• This is the problem, in a nutshell. Just as doing well in school relies on a balance between assignments, tests, exams and classwork, doing well in the workplace relies on productivity, accuracy, punctuality AND the ability to ace interviews, reviews and other official interactions. Dismissing those last three because they’re “B.S. politics” or whatever means you will never get the recognition you deserve, even if your actual work is outstanding.

      I’m far more interested in not being bothered than in corporate climbing or management roles, so I put out excellent quality work, but I’m not super-punctual and I won’t sacrifice my work-life balance just to hit a deadline. That makes me pretty much unique in an office full of people averaging 10-20 hours of unpaid overtime a week, but I’ll take my sanity over a promotion any day.

  • First, you gotta look out for number one. This is the life you have, it’s your responsibility, do you really want to put yourself in these kinds of situations? I’m guessing that if you have found yourself in this situation once, you’re forgetting the other times it happened or, it will happen to you again. Wake the frack up. I did.

    This contemporary workplace phenomenon is called the burden of capability (basically, a team always leans on the people who are good, the good people have more demanded of them, if they finish their tasks before anyone else, they get more work handed to them, they are EXPECTED to make a greater contribution). Remember the 80:20 rule, 20% of the people carry the other 80%. Most managers are in the 80%. LEADERS earn the respect and loyalty of their team through their commitment and actions. Managers inherit subordinates. Anyone can be a manager, but there are very few leaders, because this requires capability. So managers actively derail any leaders in their team in order to secure their control (because that’s all a manager has). The greatest managerial control is control over truth, a good example of this is taking credit where none is due, they do this in managerial meetings where you don’t see, this is also where (aside from performance reviews) they poison any chance of you progressing, either by not mentioning you at all (the Pharaohs used to delete each other from history for a reason) or assigning blame for their failure to you. I had a manager once say ‘I take full responsibility’ and then saw in a slide deck he’d presented that he’d spun the numbers and blamed his poor performance to a subordinate. I once fixed up a failing part of a business and the processes and stakeholders so well, they didn’t need me any more. BIG MISTAKE. If you are capable and competent, get ready for a good shafting from some political pin-dick who is getting rich off your hard work and laughing while he steps on your neck.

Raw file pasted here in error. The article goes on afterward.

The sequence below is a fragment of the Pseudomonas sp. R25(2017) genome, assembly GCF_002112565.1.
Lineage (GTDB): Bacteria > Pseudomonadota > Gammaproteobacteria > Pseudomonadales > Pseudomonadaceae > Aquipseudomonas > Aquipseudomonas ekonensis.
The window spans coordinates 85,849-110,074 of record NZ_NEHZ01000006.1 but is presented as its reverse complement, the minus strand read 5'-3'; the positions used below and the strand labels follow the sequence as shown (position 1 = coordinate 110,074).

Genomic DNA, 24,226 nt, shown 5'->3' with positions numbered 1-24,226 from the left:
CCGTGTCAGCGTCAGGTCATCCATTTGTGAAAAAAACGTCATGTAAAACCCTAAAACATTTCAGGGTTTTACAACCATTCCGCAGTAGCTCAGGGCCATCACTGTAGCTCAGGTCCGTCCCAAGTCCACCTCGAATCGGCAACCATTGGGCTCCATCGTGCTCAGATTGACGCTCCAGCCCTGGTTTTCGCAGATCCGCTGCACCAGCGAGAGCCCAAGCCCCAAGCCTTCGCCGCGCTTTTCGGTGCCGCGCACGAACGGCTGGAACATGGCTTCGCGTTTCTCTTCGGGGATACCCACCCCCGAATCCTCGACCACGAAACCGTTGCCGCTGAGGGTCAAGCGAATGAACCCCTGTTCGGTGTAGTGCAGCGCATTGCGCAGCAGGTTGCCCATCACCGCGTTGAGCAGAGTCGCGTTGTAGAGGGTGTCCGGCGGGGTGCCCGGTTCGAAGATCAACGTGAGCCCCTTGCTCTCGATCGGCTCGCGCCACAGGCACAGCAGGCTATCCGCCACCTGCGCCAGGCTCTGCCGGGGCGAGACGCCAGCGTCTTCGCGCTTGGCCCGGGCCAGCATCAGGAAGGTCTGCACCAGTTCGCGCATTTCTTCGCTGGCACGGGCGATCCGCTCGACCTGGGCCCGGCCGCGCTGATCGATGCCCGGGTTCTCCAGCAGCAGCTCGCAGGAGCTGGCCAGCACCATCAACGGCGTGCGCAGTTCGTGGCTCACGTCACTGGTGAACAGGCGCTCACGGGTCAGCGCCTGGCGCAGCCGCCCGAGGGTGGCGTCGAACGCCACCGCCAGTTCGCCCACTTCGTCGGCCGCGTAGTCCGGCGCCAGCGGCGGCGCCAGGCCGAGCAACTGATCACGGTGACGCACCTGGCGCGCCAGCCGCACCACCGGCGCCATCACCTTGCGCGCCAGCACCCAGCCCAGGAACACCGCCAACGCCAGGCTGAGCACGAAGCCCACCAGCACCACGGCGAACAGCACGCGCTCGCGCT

The only way out of this is to go into business for yourself. Australia is one of the easiest places in the world to do this, and you can start part-time on the side. My suggesting, work at 75% effort 9-5 and 100% 5-9 for yourself. Make some money on the side, and grow a pair. I look forward to meeting some of the a-holes who made my work-life hard now that I’m kicking some serious arse for MYSELF.


    • If only it were that simple. Some people aren’t cut out for small business. I’m 25 and I’ve already failed at at self-employment. I didn’t have the interpersonal skills and confidence to make it work.

  • Im convinced my employer is trying to force me to quit. between the hour cuts and refusing to provide an appropriate phone for someone with a visual impairment equal to 30 percent vision.

  • This isn’t exactly the most empowering article. So the message is, if you are a good performer, still be prepared to be fired for unfair reasons. I thought there are unfair dismissal laws to protect people from this. And why are so many people perpetuating this problem by not speaking up and making as many people as possible, both inside and outside the organisation, that this is happening? At least, if you are going to quit, make sure you provide really open feedback at the exit interview. I’d rather be poor and know that I have spoken up in times of injustice rather than kissed arse to someone. Bad things happen when Good people do nothing!!

  • I know this is really old and not sure I’ll get reply. This situation is what I deal with. People who aren’t as good get promoted and those who are good get stuck. I’ve been trying to move up and not having any luck. I am getting older (50), but still enjoy working and would like to advance. I’ve decided to look elsewhere to advance my career as I don’t have a lot of time to wait for it to come along.